Sunday Sermonizing: A Little Taste of Both
My friends attend church in the most unexpected place.
They were a part of our church for many years (back in my pastoring days). He's a friend, an elder, a leader. He was a pastor himself, at one time. Through the years, we've had long discussions about spirituality, the theology of gifts, and the Holy Spirit. Back in the 90's, he was a leader in the discussion that went on around worship music in those days.
Today, my friend is attending a small denominational church that primarily sings hymns from the mid-20th Century.
We still attend a church with contemporary songs and little historical understanding of liturgy. I suppose if I wanted a church with the daily office, I should go Anglican. Or Presbyterian. Or Reformed. Or any number of churches with a liturgical tradition.
Instead, I attend a church with an evangelical tradition, if I use the word "tradition" ever so lightly. We have screens and guitars, which I do, frankly, get tired of.
It wasn't always this way. I, too, was on the front edge of the contemporary music movement. I thought this was the way churches should be now.
And I still do, at least to a certain extent. Churches should seek to communicate in colloquial language. Yet, one of the most powerful moments I've had in a Church service for a long time had to do with liturgy. Not a song. In a Presbyterian church, of all places.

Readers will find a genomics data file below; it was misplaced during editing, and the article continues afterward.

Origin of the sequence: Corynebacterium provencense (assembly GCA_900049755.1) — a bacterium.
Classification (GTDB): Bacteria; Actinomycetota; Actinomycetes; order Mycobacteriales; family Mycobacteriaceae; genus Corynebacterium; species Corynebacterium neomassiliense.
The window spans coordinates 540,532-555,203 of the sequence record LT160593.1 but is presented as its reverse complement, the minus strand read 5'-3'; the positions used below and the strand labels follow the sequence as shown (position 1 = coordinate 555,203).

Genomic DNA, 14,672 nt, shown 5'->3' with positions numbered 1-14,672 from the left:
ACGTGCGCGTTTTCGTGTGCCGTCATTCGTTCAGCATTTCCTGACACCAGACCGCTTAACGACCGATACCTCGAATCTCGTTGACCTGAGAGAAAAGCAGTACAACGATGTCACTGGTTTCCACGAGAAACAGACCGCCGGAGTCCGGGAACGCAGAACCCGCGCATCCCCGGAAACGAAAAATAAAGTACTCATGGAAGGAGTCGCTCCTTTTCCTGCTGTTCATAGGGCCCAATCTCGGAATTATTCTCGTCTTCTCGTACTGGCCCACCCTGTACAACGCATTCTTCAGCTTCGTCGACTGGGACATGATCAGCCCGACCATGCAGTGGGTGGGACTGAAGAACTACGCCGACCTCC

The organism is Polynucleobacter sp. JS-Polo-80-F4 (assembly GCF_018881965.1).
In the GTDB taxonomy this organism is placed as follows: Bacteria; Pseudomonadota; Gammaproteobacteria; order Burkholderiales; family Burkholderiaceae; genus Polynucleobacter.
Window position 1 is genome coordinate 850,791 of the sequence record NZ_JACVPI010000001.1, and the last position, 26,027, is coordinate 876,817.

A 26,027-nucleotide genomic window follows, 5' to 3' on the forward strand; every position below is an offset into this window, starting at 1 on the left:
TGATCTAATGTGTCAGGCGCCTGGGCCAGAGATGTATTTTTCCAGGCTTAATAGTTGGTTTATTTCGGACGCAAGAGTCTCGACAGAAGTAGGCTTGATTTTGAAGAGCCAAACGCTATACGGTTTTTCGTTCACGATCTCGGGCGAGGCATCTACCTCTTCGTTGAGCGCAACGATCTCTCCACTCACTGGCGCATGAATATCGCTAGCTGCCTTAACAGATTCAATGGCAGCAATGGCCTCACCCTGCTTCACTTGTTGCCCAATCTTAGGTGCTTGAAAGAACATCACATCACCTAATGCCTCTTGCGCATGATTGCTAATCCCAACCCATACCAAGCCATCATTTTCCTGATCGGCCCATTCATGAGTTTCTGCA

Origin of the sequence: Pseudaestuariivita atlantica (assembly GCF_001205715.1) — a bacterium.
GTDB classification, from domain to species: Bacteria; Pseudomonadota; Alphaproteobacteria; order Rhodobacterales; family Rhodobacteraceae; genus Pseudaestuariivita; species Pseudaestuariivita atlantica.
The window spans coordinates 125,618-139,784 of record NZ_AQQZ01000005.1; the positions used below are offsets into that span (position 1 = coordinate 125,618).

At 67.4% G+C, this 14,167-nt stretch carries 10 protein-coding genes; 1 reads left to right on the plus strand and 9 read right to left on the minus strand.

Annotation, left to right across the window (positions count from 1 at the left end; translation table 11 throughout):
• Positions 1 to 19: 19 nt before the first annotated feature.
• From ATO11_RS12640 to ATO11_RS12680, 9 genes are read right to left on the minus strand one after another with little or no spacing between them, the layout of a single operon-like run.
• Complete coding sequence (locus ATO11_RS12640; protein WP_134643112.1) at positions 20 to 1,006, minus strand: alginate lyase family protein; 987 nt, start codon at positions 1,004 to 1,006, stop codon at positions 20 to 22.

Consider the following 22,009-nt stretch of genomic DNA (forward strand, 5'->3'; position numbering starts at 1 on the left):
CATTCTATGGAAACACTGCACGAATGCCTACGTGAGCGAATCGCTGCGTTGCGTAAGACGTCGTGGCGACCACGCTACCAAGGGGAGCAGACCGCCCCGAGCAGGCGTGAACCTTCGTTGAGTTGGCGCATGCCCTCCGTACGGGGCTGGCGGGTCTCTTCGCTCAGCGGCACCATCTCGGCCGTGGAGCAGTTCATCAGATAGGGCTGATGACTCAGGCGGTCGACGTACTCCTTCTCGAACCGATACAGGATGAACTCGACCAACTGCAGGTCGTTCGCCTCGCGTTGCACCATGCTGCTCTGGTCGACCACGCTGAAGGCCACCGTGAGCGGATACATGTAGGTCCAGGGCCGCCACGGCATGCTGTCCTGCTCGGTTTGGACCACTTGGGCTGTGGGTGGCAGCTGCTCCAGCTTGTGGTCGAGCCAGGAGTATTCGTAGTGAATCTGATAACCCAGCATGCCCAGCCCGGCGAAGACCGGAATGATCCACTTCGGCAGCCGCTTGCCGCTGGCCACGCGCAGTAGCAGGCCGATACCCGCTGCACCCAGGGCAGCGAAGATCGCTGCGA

I'm not changing churches. In spite of my guitar/PowerPoint weariness.
What I am changing is my own attitude about church.
It's messed up. Church is messed up. There is hypocrisy in our midst. No question. But the real question is:
How do we represent Jesus in the insane whirlwind of this world?
The world is black and white and gray. The church must learn to navigate those waters. Gray is becoming more and more a part of the every day.
We must learn to navigate these waters well.
Because, whether I like it or not, I belong to the church. I can't separate myself from either the glory of the church nor the sinfulness of the church.
On this side, it will always be a little taste of both.